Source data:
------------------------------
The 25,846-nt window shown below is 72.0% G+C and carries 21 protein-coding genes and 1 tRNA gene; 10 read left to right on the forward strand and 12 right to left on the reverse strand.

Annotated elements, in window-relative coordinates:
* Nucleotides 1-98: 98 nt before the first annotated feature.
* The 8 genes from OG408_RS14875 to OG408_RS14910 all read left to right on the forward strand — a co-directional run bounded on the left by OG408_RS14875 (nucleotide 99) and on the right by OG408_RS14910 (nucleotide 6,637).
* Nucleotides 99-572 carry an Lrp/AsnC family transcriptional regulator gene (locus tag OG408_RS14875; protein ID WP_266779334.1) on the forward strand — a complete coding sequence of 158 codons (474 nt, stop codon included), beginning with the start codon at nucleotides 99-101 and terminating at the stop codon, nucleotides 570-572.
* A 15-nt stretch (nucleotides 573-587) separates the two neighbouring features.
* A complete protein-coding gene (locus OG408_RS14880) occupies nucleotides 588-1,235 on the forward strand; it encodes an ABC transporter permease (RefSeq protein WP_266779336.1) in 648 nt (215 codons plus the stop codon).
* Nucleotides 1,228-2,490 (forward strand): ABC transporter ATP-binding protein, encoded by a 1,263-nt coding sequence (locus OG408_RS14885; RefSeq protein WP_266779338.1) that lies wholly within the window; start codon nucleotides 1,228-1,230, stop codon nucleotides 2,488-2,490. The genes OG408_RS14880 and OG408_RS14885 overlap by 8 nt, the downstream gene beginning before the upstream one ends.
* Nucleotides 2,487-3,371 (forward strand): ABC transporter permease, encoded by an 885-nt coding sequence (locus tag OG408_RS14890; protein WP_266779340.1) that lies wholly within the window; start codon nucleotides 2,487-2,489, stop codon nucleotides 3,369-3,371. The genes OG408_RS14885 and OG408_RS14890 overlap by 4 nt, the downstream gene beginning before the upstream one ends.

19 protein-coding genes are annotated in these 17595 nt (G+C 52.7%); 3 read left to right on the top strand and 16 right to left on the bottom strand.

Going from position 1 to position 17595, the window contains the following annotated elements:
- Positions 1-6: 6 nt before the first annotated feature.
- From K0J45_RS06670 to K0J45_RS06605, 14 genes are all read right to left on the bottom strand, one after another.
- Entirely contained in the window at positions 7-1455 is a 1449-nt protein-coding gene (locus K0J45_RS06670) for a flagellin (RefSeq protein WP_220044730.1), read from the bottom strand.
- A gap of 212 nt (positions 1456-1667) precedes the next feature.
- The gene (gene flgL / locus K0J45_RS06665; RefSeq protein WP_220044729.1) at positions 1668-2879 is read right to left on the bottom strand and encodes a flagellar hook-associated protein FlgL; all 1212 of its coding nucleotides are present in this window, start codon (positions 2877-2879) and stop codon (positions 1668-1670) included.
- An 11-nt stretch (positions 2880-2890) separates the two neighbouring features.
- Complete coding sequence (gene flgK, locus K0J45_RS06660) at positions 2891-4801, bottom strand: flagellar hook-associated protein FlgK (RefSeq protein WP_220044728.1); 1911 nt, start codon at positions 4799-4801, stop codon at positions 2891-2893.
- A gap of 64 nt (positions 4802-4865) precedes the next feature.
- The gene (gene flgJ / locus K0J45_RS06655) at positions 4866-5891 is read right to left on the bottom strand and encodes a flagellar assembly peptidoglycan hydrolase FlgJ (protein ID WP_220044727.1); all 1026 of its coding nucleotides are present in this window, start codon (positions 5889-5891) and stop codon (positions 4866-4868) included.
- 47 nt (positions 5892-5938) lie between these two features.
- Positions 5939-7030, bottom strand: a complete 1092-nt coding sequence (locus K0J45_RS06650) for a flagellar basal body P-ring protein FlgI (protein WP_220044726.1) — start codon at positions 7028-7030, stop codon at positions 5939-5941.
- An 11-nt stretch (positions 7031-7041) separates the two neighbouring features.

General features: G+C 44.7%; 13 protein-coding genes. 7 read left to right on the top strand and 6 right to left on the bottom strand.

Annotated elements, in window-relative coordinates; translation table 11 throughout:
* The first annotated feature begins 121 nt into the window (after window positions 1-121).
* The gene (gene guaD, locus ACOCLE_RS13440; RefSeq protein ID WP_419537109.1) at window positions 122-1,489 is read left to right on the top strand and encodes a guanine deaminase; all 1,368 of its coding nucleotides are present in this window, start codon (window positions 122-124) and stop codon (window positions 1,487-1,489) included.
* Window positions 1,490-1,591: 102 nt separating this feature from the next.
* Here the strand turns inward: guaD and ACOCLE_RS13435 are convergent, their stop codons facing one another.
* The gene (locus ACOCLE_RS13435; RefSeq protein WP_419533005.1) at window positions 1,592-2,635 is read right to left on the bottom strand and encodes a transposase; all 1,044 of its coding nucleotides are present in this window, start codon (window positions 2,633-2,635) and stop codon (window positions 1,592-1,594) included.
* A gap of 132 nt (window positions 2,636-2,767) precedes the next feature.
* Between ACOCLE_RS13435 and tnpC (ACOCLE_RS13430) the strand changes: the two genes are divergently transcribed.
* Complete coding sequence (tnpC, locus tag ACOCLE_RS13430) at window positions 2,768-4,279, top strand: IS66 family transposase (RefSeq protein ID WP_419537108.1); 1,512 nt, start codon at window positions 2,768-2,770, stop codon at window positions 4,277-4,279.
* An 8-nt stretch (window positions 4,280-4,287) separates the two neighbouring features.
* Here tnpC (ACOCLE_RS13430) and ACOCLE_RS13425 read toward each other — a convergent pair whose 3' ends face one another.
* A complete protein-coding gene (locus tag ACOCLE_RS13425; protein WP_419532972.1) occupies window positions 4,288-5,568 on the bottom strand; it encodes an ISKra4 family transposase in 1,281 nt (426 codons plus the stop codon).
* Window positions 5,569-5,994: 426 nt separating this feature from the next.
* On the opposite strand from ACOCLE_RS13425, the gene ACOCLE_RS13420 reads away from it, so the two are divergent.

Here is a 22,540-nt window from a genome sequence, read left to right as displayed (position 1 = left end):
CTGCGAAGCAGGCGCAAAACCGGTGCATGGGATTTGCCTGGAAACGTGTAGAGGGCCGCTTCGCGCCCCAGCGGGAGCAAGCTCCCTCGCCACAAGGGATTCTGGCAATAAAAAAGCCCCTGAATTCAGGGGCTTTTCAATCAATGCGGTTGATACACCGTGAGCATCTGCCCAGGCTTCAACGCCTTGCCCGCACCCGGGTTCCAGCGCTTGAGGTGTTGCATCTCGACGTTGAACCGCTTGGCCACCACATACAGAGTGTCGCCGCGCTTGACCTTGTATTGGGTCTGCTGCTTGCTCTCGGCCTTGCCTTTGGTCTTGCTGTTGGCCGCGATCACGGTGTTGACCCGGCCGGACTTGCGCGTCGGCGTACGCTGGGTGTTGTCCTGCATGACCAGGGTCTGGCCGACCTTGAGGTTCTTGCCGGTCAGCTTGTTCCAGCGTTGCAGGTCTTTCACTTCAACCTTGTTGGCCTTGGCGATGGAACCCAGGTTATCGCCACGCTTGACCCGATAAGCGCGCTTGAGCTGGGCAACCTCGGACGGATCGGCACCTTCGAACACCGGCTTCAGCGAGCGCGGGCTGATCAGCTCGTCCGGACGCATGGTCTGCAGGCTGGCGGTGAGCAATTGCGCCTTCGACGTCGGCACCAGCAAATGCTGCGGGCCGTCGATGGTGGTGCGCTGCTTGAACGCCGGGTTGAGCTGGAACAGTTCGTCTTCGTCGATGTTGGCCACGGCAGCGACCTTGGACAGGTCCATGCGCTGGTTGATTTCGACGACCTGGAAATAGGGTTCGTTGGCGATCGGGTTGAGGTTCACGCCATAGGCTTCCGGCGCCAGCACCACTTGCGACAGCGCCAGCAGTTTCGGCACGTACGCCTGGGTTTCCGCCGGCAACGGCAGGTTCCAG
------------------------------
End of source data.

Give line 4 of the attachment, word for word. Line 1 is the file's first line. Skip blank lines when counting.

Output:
* The 8 genes from OG408_RS14875 to OG408_RS14910 all read left to right on the forward strand — a co-directional run bounded on the left by OG408_RS14875 (nucleotide 99) and on the right by OG408_RS14910 (nucleotide 6,637).